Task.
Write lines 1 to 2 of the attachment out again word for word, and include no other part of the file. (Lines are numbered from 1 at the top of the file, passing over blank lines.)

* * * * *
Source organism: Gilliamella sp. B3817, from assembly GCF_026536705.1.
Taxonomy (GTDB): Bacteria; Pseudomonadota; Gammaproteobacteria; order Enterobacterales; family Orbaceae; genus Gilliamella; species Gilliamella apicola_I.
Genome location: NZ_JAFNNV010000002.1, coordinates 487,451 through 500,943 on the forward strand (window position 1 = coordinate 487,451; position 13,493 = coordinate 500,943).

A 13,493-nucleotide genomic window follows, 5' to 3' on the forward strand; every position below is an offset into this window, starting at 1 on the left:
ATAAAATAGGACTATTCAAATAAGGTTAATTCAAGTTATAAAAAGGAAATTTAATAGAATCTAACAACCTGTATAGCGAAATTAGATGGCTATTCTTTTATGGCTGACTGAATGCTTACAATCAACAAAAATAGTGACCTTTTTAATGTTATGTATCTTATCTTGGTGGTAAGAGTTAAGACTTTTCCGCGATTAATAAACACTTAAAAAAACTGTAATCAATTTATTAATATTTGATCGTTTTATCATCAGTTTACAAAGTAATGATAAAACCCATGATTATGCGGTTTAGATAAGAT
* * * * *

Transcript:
Source organism: Gilliamella sp. B3817, from assembly GCF_026536705.1.
Taxonomy (GTDB): Bacteria; Pseudomonadota; Gammaproteobacteria; order Enterobacterales; family Orbaceae; genus Gilliamella; species Gilliamella apicola_I.